Michelangelo Buonarroti called Michelangelo (copy by) - inv. 3502
This panel is an oil copy after a famous painting, today in Casa Buonarroti in Florence, donated by Michelangelo to Tommaso de' Cavalieri, the young patrician Roman he had loved and praised in various poems. The two had met in Rome in 1532, and their friendship lasted all the artist’s life, to the extent that, according to his biographer Ascanio Condivi, Tommaso was even present at Michelangelo’s death in 1564.
Michelangelo’s graphic work was immediately successful and was collected even before his death. In fact, the grand duke Cosimo I de' Medici, had to insist strongly with de' Cavalieri before he was unwillingly ceded the Cleopatra by its owner, and this was probably the first Michelangelo drawing to enter the Medici collections in 1562. The great number of copies of drawings by Buonarroti confirms the high esteem they were held in.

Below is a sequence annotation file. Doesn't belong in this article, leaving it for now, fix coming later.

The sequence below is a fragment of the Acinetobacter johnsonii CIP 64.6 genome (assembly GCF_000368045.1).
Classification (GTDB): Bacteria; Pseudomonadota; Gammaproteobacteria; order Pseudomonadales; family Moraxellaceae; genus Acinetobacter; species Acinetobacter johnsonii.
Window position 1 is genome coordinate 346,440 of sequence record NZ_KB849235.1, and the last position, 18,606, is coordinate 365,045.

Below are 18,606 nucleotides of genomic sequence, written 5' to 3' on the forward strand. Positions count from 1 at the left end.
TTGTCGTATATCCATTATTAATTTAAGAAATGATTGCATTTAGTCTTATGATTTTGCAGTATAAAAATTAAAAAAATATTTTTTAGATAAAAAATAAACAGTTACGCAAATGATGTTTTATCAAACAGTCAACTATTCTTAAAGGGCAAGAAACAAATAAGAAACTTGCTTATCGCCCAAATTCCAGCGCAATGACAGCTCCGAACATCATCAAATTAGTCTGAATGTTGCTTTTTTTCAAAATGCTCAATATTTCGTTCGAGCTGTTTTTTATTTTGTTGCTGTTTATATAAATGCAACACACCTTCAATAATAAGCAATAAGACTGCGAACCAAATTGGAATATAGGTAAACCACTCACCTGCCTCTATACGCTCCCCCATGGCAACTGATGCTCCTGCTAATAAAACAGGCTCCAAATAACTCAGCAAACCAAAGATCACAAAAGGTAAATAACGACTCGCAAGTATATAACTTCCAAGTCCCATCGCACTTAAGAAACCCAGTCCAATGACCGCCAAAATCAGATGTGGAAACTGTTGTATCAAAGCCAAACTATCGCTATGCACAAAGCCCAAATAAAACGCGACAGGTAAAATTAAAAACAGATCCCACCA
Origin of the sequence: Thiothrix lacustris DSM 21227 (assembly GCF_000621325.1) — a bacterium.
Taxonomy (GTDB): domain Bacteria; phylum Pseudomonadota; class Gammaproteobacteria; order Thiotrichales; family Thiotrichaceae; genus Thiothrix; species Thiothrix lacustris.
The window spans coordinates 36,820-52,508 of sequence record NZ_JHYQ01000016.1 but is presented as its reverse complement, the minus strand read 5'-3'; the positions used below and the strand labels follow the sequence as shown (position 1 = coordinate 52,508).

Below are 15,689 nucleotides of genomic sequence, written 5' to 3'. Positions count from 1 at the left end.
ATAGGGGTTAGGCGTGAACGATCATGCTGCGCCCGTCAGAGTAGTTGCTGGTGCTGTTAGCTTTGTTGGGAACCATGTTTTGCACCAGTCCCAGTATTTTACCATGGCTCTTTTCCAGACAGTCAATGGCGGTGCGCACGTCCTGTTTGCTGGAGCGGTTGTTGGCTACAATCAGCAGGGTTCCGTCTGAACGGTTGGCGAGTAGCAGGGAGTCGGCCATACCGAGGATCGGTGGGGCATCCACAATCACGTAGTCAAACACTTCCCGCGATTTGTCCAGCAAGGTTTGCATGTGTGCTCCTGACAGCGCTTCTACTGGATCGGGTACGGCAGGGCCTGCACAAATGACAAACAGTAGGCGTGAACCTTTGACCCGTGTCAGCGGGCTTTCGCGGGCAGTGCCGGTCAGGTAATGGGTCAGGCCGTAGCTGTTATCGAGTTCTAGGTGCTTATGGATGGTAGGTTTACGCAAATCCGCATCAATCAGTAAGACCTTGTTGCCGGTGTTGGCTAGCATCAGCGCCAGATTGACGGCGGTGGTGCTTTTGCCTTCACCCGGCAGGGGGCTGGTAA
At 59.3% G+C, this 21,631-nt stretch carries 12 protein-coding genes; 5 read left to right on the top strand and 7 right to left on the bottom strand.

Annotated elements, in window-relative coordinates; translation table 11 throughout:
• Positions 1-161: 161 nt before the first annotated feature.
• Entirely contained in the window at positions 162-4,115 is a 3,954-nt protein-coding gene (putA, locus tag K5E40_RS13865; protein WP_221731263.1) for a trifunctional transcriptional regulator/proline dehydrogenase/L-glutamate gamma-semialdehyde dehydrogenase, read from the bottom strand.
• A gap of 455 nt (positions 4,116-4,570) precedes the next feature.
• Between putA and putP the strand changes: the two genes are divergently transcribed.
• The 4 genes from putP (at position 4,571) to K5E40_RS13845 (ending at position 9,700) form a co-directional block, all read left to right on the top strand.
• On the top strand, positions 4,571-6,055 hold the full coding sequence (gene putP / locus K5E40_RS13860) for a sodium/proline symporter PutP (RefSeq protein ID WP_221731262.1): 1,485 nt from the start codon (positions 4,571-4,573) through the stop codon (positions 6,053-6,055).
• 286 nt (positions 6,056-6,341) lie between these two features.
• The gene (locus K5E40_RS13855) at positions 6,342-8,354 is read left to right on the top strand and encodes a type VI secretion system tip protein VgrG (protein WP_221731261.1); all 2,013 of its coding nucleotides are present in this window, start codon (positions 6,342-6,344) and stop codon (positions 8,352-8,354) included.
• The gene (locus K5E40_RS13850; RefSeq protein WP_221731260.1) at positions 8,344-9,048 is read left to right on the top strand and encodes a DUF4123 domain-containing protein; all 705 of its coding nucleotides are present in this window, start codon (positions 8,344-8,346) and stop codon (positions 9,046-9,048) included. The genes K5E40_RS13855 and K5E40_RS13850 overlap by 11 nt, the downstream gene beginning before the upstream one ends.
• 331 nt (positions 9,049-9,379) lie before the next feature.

The Poldi Pezzoli panel is quite faithful to the original in the details: the complex hairstyle is followed even in the curls, as are the snake’s coils and the plait falling down her shoulders. However, the drawing of the copy is rather more rigid compared to the original, detracting from the figure’s grace that characterised Michelangelo’s work. The more elongated facial features, half-open mouth and languid gaze emphasise the pathos of the figure, following Mannerist poetics that would date the work to the second half, if not the end, of the 16th century.